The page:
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Speed Is Worst Drug Menace

Speed Is Worst Drug Menace

Methamphetamine, also known as speed, is the worst drug menace facing the United States and a growing threat in Asia, the U.S. drug control chief said Friday.  Criminal organizations that produce heroin have found that methamphetamine is easy to make and offers bigger profits, said Barry McCaffrey, the White House national drug policy director.

Stimulants also pose a huge threat in Thailand, China, Vietnam, Hong Kong and Japan, he said in Bangkok, on the last leg of a three-nation Asian tour. His eight-day tour seeks to promote international cooperation against the complex criminal networks that dominate the trade in illegal drugs.
McCaffrey, in Thailand after stops in China and Vietnam -the first made to those countries by a U.S. drug policy chief, met with Prime Minister Chuan Leekpai, narcotics chiefs, army and police officials.

Thailand regards methamphetamine, mostly produced by ethnic armies in neighboring Myanmar, as its biggest social menace and national security threat. Myanmar is also known as Burma.
McCaffrey said law enforcement worldwide needs to respond to the threat posed by synthetic drugs that can be made by small producers, not just the major criminal organizations.

They pose a new challenge to Thailand – which with Laos and Myanmar make up Southeast Asia’s opium-producing Golden Triangle -after its “enormous success” in the past 20 years in reducing cultivation of opium, the raw material of heroin, and combatting addiction to that drug. ¬†McCaffrey said methamphetamine has become the dominant drug problem in the United States, “in South Carolina, Hawaii, Georgia and the central part of our agricultural states.”

Most of the methamphetamine available in the United States is produced in Mexico and California, he said.
McCaffrey noted that ecstasy, a euphoria-inducing hallucinogen chemically similar to methamphetamine and widely available in the United States and Europe, is spreading to countries like Thailand and China.

In a sign of its spread in Southeast Asia, Malaysian authorities this week seized ecstasy pills and synthetic drugs worth $68 million in the country’s biggest narcotics haul, according to Malaysian news reports Friday. Eleven people were arrested.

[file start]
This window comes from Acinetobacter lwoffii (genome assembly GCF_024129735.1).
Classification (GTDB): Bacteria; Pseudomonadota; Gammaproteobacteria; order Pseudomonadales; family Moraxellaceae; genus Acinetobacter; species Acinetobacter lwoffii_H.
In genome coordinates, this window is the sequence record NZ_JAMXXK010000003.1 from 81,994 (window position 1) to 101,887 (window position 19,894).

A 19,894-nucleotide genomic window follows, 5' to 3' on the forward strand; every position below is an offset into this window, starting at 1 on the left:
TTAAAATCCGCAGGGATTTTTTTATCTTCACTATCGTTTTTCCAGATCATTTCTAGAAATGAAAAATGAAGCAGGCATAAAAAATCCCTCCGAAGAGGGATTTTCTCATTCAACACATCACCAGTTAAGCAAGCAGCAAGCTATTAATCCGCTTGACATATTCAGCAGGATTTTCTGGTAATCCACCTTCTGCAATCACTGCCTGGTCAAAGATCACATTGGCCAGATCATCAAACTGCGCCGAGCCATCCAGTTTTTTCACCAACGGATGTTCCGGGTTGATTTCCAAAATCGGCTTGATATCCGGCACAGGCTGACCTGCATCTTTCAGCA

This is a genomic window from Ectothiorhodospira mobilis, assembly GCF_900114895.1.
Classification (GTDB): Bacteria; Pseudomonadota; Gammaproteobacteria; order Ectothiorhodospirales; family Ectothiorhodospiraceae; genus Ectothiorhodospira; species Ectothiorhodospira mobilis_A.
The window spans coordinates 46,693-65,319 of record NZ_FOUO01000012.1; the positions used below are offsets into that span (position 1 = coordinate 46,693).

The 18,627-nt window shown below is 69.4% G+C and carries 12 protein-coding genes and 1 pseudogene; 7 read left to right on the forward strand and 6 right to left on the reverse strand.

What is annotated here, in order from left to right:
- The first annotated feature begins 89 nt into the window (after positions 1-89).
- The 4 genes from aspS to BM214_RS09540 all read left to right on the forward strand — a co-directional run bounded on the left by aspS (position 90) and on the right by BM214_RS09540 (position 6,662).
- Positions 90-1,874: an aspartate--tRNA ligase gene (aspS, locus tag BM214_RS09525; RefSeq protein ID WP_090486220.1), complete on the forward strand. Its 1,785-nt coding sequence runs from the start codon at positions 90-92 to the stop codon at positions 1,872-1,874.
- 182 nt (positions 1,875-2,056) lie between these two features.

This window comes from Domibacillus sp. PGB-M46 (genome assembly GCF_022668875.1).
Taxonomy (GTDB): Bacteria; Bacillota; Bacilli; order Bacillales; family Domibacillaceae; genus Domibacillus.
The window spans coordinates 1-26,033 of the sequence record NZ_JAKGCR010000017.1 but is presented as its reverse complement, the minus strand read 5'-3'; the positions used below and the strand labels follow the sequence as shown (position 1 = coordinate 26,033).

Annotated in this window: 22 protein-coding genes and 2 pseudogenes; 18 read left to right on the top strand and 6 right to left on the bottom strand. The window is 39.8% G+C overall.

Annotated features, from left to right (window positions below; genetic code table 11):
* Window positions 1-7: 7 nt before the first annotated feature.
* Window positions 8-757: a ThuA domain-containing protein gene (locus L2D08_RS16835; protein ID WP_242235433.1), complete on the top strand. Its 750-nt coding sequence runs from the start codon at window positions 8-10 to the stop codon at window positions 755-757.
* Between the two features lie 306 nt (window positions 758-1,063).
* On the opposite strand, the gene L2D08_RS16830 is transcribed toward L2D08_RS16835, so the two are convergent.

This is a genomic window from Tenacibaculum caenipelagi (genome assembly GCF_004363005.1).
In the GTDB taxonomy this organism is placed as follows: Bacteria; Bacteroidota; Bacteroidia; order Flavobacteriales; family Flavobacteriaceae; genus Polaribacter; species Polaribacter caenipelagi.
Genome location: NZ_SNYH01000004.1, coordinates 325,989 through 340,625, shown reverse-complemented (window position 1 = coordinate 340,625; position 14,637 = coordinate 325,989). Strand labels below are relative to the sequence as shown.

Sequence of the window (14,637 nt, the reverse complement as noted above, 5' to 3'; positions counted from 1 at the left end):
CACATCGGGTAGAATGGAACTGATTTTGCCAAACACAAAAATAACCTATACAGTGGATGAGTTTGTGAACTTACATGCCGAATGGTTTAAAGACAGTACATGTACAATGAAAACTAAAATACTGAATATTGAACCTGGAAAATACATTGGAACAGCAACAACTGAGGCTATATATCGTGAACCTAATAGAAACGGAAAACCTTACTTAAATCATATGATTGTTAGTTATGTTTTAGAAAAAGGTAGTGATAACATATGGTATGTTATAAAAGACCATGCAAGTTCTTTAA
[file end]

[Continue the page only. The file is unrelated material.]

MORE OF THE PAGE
Tragedy at Full Moon

Tragedy at Full Moon

Many of you saw the KCAL report on the death of Pablo Mendoza at this past Moontribe event. Their report seemed a lot more fair than reports by other stations, mainly Fox 11 here in LA. Only flaw I saw was when John Abel’s mother called desert promoters money hungry. The promoters of Dune and Full Moon Gathering are the complete opposite of that. Again, our sympathies go out to the parents of Pablo Mendoza.

As many of us know, an individual died this past weekend at Moontribe’s Full Moon Gathering. The circumstances revolving this incident are sketchy at this point, but a little is known. The individual, Pablo Mendoza, was an 18 year old student at Brooks College. He fell off a cliff and plummeted down to the rocky bottom. Rumors say that he waved “bye” when he jumped. No one knows if he was on drugs or what drugs he was on.

In the meantime, local Los Angeles TV station, KCAL 9, has gotten wind of this incident and is planning to air a slanderous news report on Thursday. (2/4/99) Our scene got plenty of bad publicity last summer due to deaths and more is on the way. The way the mass media portrays our scene in Los Angeles is ridiculous. They say that five people have died at previous Moontribe events, but I hear that this is the first death they’ve encountered. KCAL goes and calls these “Killer Raves.” Hopefully, their report along with others in the future won’t have any reprecussions in our use of outdoor venues, unlike the incident last summer at Dune IV.